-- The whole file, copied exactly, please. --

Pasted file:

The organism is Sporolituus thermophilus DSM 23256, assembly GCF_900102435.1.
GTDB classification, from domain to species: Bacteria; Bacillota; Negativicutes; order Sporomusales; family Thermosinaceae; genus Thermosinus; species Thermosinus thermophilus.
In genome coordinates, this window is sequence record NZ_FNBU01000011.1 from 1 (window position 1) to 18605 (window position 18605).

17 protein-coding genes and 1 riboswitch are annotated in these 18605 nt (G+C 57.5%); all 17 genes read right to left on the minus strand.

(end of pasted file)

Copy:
The organism is Sporolituus thermophilus DSM 23256, assembly GCF_900102435.1.
GTDB classification, from domain to species: Bacteria; Bacillota; Negativicutes; order Sporomusales; family Thermosinaceae; genus Thermosinus; species Thermosinus thermophilus.
In genome coordinates, this window is sequence record NZ_FNBU01000011.1 from 1 (window position 1) to 18605 (window position 18605).

17 protein-coding genes and 1 riboswitch are annotated in these 18605 nt (G+C 57.5%); all 17 genes read right to left on the minus strand.